Albert Nobbs

Directed By: Rodrigo García

Starring: Glenn Close, Mia Wasikowska, Aaron Johnson, Janet McTeer, Jonathan Rhys Meyers, Brendan Gleeson, and Maria Doyle Kennedy

January is the worst time of year for movies.  We as moviegoers get the short end of the stick in so many ways.  For mainstream films, we get all the crap that studios can't put out any other time of the year when there's real competition.  For indie films, we're stuck with the flicks we've already seen in the fall.  They've gotten nods for awards, so they're crowding out other potential gems.  It's a lose-lose situation.  Not surprisingly, another Oscar contender hits theaters this week — Rodrigo García's Albert Nobbs.

Albert Nobbs (Glenn Close) is a strange little man.  For the last thirty years, he's been hiding the fact that he is actually a she.  Albert has worked as a waiter at a hotel in Ireland where she's been saving money to buy a shop.  For the last three decades, she has diligently saved her tips from hotel patrons.  As she nears her savings goal, she runs into one big problem.  Someone discovers her secret that she's a woman.

The mark of a truly awful film is laughter.  When a film is so bad that the audience can't help themselves from laughing during some of the film's most serious moments, we have a problem.  Unfortunately, Albert Nobbs fits that description perfectly.  It's one of those dramas that is utterly boring up until the final 20 minutes of the movie.  The filmmakers have a relatively interesting premise where Nobbs is trying to repress the fact that she's a woman, but they do nothing to make the plot of the film rich with drama and suspense.  They don't do anything to appeal to the audience.  I was seriously tempted to get some shuteye during this one.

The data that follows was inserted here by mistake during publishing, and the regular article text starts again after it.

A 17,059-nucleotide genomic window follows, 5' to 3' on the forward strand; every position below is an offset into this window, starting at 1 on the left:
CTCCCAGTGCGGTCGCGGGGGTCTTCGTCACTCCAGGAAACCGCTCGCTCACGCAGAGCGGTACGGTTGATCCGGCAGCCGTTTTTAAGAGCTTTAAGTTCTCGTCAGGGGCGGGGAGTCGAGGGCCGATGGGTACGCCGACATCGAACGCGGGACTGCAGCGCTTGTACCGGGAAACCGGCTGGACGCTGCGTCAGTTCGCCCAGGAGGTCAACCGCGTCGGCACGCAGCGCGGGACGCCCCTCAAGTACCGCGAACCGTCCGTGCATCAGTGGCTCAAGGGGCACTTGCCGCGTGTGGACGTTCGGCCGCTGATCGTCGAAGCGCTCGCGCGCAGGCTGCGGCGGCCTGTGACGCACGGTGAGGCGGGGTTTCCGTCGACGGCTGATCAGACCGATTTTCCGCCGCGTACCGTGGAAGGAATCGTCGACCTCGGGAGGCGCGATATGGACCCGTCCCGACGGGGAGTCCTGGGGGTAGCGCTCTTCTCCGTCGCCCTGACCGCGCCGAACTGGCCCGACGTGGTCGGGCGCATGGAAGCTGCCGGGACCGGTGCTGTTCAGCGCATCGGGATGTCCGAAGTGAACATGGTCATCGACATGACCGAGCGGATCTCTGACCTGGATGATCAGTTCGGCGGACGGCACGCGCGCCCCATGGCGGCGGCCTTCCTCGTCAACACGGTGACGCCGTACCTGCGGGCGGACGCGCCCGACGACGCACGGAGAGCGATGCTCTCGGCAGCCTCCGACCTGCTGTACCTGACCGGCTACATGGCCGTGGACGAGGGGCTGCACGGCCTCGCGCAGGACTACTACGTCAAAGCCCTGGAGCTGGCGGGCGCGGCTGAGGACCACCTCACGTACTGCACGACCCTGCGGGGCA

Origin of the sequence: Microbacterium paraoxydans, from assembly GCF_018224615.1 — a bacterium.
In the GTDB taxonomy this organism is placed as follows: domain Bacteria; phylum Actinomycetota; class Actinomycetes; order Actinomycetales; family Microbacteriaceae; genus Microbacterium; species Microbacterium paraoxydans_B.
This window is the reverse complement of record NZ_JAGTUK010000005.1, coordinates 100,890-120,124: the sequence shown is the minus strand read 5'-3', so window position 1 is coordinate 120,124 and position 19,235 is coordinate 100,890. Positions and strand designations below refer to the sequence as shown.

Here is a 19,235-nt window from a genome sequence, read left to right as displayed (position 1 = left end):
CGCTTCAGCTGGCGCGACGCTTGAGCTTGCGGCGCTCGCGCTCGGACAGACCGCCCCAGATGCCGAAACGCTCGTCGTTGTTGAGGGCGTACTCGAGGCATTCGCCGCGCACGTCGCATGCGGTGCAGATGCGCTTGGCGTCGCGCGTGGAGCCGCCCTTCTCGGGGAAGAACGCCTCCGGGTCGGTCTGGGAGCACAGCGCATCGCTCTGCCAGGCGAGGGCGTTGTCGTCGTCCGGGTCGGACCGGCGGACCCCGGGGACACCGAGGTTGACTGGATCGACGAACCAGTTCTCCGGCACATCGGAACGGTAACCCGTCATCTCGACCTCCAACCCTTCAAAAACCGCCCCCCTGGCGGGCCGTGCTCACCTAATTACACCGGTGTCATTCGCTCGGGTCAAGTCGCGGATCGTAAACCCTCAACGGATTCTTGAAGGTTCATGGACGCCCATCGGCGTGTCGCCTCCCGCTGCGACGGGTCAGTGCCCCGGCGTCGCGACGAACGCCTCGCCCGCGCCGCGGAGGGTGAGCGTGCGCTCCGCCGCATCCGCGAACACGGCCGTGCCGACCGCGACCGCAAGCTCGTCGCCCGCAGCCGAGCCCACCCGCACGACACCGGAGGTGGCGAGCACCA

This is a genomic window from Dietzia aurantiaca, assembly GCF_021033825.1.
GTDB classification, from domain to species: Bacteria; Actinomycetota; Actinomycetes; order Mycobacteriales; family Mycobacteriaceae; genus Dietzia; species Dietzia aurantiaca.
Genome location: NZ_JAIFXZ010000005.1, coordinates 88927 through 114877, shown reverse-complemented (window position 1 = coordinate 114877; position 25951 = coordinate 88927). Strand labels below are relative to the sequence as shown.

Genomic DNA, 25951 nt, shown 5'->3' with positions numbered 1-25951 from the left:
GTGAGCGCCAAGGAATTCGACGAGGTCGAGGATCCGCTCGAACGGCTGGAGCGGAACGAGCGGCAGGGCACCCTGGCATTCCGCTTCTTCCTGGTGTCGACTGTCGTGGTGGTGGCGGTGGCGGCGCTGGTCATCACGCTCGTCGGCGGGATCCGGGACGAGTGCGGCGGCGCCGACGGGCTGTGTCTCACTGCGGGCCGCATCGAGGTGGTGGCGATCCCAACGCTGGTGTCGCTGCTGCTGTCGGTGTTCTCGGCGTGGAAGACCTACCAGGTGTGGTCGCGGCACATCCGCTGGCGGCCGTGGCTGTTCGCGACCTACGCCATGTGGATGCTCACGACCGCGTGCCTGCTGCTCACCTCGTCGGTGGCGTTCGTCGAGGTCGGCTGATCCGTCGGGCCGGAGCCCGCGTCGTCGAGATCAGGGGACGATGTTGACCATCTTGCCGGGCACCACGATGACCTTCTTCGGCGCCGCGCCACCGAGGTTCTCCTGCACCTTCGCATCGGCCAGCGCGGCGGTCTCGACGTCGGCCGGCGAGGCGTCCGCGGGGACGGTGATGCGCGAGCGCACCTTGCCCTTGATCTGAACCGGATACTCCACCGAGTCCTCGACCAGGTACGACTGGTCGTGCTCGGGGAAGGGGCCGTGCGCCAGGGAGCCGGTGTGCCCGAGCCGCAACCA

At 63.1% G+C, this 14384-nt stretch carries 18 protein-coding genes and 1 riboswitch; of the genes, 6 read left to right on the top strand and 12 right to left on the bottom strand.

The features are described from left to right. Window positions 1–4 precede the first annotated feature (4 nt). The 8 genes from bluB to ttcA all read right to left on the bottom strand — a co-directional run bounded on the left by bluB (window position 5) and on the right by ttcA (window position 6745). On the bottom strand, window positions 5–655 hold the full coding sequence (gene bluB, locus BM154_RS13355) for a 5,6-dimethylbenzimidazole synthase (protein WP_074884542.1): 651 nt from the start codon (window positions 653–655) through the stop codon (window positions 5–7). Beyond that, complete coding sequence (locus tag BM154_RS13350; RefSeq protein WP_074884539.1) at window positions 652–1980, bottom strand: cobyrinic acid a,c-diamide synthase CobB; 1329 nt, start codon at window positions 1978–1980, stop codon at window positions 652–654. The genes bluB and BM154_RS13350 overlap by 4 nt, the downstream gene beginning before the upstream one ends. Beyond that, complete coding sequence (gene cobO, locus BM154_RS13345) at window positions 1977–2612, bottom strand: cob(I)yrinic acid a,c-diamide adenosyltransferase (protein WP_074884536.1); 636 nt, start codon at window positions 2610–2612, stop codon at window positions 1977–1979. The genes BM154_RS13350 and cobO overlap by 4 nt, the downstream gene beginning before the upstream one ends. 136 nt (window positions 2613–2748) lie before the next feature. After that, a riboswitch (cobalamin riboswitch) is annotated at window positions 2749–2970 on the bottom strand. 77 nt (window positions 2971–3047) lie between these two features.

Production is a big issue for Albert Nobbs.  Although the movie is a period piece that dates back to the early twentieth century, director Rodrigo García does nothing to show it.  It's 1910 in the film, but it would have been reasonable to guess some other time or even some other century.  There are no set pieces or props that indicate the era the film is depicting.  Another production issue is the makeup, which is terrible.  There was no point in the film during which I actually thought Nobbs was a man.  For that matter, García can't convince me that none of the characters in the film can tell that she's a woman.  They somehow missed this for three decades.  I highly doubt that.

I came into Albert Nobbs with a couple of glasses of Chardonnay, but that certainly wasn't enough.  I needed some shots.  I could have really enjoyed the flick with a few Irish car bombs in my system.  Albert Nobbs is a disastrous drama that I wouldn't make my worst enemy watch without plenty of liquor on hand.  Glenn Close's latest flick gets a wasted rating.